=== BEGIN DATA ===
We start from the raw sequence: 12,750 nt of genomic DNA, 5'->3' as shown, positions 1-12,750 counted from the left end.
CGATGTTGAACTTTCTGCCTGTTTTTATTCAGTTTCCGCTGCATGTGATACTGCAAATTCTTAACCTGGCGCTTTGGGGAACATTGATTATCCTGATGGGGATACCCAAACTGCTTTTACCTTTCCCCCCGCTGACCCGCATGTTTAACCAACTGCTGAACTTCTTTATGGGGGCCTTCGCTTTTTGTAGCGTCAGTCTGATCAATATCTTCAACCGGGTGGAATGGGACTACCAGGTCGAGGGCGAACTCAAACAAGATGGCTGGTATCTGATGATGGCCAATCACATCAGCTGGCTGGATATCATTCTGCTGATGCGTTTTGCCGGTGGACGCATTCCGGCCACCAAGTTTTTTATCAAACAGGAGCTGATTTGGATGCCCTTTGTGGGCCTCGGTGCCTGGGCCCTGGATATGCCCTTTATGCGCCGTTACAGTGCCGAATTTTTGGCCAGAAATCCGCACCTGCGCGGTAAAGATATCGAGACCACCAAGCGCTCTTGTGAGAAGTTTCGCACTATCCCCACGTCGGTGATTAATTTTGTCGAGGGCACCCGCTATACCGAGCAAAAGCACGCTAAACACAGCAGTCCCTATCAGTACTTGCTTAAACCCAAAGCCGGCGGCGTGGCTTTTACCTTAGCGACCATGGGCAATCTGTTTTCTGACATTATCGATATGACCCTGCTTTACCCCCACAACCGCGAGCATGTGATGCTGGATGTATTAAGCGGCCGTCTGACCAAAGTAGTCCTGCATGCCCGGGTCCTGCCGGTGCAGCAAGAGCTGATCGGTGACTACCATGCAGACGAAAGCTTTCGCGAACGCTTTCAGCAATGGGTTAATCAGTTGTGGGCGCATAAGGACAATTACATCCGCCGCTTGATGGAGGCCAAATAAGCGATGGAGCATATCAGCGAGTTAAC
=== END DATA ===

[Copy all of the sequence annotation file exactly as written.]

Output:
We start from the raw sequence: 12,750 nt of genomic DNA, 5'->3' as shown, positions 1-12,750 counted from the left end.
CGATGTTGAACTTTCTGCCTGTTTTTATTCAGTTTCCGCTGCATGTGATACTGCAAATTCTTAACCTGGCGCTTTGGGGAACATTGATTATCCTGATGGGGATACCCAAACTGCTTTTACCTTTCCCCCCGCTGACCCGCATGTTTAACCAACTGCTGAACTTCTTTATGGGGGCCTTCGCTTTTTGTAGCGTCAGTCTGATCAATATCTTCAACCGGGTGGAATGGGACTACCAGGTCGAGGGCGAACTCAAACAAGATGGCTGGTATCTGATGATGGCCAATCACATCAGCTGGCTGGATATCATTCTGCTGATGCGTTTTGCCGGTGGACGCATTCCGGCCACCAAGTTTTTTATCAAACAGGAGCTGATTTGGATGCCCTTTGTGGGCCTCGGTGCCTGGGCCCTGGATATGCCCTTTATGCGCCGTTACAGTGCCGAATTTTTGGCCAGAAATCCGCACCTGCGCGGTAAAGATATCGAGACCACCAAGCGCTCTTGTGAGAAGTTTCGCACTATCCCCACGTCGGTGATTAATTTTGTCGAGGGCACCCGCTATACCGAGCAAAAGCACGCTAAACACAGCAGTCCCTATCAGTACTTGCTTAAACCCAAAGCCGGCGGCGTGGCTTTTACCTTAGCGACCATGGGCAATCTGTTTTCTGACATTATCGATATGACCCTGCTTTACCCCCACAACCGCGAGCATGTGATGCTGGATGTATTAAGCGGCCGTCTGACCAAAGTAGTCCTGCATGCCCGGGTCCTGCCGGTGCAGCAAGAGCTGATCGGTGACTACCATGCAGACGAAAGCTTTCGCGAACGCTTTCAGCAATGGGTTAATCAGTTGTGGGCGCATAAGGACAATTACATCCGCCGCTTGATGGAGGCCAAATAAGCGATGGAGCATATCAGCGAGTTAAC